This winter has really been urging every one of us to seriously consider packing up and heading out to somewhere warm with family. To truly enjoy our vacation, you and your family need to stay healthy during the trip. Most of us, however, are not as well aware or informed as we should be, according to a recent survey by Ipsos Reid of over 1,100 Canadians.
The survey tested our knowledge about preventing traveller's diarrhea, a condition that can affect half of us visiting Mexico, Caribbean, Southeast Asia, Latin America, even Eastern and Southern Europe which are common winter destinations. And it can be way more than a minor inconvenience, as one in five of those who contract this illness can be confined in bed for a day and have symptoms up to five days. That's sure going to ruin the holidays for you and your family.
Let's see if you can separate the travel myths from facts:
- True or False? Drinking bottled water is always safe...
False! 84 per cent of survey respondents made the same mistake in believing this is true. Drinking bottled water is generally recommended to cut the risk of consuming bacteria but you have to make sure the bottle is factory-sealed and it is not mixed with ice from an unknown source.
- True or False? Contracting a travel illness such as travellers' diarrhea is only a minor inconvenience...
This is false. Travellers' diarrhea is the most common illness affecting Canadian travellers in areas like Central and South America, Mexico, Africa, the Middle East and Asia. Its symptoms can range from mild to severe, and the severe symptoms can include fever, vomiting, and stools with blood or mucus, which can lead to mild to severe dehydration. Also, having the illness can be costly -- both financially and experientially, by missing out on quality vacation time with your family and friends.
- True or False? Food served at all-inclusive resorts is always "safe"...
The survey revealed 59 per cent of respondents were correct in believing this is false. We should all avoid food from street vendors when travelling. Even at the resorts, the general rule of thumb is still "cook it, boil it, peel it or leave it". We should avoid salads, raw or undercooked meat or fish, including shellfish. Food should be well-cooked and served hot. Bacteria can multiply quickly when food is left at room temperature for several hours.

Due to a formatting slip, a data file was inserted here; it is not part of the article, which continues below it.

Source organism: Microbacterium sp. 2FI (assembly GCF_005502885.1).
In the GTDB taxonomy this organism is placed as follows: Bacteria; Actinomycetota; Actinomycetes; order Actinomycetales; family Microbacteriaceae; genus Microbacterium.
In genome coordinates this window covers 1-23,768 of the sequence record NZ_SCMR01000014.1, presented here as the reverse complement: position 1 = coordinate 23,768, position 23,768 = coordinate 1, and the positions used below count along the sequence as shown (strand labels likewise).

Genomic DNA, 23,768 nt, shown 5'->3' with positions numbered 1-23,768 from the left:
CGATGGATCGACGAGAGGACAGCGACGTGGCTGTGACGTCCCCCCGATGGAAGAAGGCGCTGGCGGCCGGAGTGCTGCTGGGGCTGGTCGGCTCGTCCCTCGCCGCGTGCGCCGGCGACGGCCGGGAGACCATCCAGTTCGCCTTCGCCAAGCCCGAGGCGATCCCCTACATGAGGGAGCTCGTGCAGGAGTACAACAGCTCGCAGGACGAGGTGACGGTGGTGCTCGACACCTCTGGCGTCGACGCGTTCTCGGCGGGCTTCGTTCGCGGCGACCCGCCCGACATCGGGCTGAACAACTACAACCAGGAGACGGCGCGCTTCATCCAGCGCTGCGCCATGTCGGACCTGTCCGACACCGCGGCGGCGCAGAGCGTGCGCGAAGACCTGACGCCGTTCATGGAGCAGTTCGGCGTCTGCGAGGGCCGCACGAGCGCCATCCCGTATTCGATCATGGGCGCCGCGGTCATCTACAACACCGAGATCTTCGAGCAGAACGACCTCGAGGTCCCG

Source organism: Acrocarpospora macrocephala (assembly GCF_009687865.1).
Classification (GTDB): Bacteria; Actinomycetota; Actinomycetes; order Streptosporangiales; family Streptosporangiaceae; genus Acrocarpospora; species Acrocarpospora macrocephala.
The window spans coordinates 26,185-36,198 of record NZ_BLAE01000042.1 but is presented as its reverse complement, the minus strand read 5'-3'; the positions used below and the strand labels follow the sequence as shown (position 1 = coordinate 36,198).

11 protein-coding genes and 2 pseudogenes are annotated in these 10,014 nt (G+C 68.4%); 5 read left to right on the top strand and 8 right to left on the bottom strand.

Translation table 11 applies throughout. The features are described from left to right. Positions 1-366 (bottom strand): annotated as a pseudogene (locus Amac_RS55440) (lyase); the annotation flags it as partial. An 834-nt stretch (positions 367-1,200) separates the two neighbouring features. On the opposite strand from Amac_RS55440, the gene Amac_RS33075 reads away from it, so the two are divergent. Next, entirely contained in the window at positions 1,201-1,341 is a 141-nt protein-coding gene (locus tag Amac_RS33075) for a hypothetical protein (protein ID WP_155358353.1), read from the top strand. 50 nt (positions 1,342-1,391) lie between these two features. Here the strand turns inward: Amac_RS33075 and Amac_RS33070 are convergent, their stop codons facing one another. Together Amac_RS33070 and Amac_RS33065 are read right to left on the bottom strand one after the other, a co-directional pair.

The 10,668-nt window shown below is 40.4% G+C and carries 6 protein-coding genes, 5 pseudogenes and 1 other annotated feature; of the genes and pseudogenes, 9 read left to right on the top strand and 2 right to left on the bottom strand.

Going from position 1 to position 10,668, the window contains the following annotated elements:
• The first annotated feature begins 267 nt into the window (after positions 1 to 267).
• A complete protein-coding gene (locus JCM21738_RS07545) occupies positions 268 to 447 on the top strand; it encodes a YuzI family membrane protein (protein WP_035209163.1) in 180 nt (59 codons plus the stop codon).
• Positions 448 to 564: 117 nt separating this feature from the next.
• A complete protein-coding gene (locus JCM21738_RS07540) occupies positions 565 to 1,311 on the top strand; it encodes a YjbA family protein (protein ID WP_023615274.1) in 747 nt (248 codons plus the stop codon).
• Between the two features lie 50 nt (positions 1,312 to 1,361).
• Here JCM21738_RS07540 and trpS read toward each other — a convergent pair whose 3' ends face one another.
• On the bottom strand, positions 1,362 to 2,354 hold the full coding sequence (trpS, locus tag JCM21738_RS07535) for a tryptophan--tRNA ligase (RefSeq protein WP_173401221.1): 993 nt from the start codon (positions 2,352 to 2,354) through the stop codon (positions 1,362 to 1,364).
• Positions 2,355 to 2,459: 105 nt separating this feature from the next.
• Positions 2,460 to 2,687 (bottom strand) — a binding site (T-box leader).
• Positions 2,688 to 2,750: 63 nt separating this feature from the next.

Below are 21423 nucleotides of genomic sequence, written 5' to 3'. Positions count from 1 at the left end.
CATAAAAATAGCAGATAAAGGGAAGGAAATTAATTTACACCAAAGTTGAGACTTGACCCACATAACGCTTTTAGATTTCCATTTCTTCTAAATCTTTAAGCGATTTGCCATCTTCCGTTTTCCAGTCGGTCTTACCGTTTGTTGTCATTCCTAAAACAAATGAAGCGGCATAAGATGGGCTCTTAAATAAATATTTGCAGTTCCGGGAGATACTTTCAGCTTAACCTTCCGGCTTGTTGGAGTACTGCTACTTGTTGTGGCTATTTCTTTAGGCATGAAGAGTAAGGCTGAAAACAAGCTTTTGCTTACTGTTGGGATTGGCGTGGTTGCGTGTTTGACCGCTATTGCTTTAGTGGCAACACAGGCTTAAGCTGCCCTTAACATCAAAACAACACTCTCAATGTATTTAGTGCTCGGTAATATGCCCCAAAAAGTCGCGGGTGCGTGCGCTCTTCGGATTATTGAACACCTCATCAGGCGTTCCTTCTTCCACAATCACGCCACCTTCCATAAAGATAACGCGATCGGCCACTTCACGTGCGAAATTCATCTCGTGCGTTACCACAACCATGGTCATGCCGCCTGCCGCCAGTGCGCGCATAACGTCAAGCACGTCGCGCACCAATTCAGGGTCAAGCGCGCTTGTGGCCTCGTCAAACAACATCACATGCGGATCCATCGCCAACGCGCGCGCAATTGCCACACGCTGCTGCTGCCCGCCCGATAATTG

- True or False? If you were born in a foreign country, you're immune to travellers' diarrhea when you return to the country to visit friends and relatives...
False again. Nearly one-in-five (19 per cent) wrongly believe that Canadians of foreign descent are immune to travellers' diarrhea when visiting their country of origin to visit friends or relatives. We lose our immunity to the bacteria that can cause travellers' diarrhea very quickly once we move away, especially if you have been away for a while.
- True or False? The risk of contracting travellers' diarrhea is the same if you visit either Mexico or Africa.
It's true, and only half of the survey respondents knew this. Central and South America, Mexico, Africa, the Middle East and Asia are all considered to be high-risk destinations.
Sounds complicated? It's not. Simple precautions can go a long way for you and your family. There is now even a drinkable vaccine to give you extra protection from travellers' diarrhea, called Dukoral. It's taken two weeks before you travel, and provides protection for up to three months. You can get it from your pharmacist without a prescription anywhere in Canada, except in Quebec.
Before you head out this winter break, make sure talk to your pharmacist, doctor or travel expert about how to protect yourself and your family from travellers' diarrhea and other infectious diseases.
Tips for Preparing a Travel Health Kit
In addition to speaking with a pharmacist, doctor or travel expert before you depart, I find that many patients ask what to bring on their vacations to ensure they have a healthy trip. Health Canada has suggested a list of items that you should carry along. Check them out here.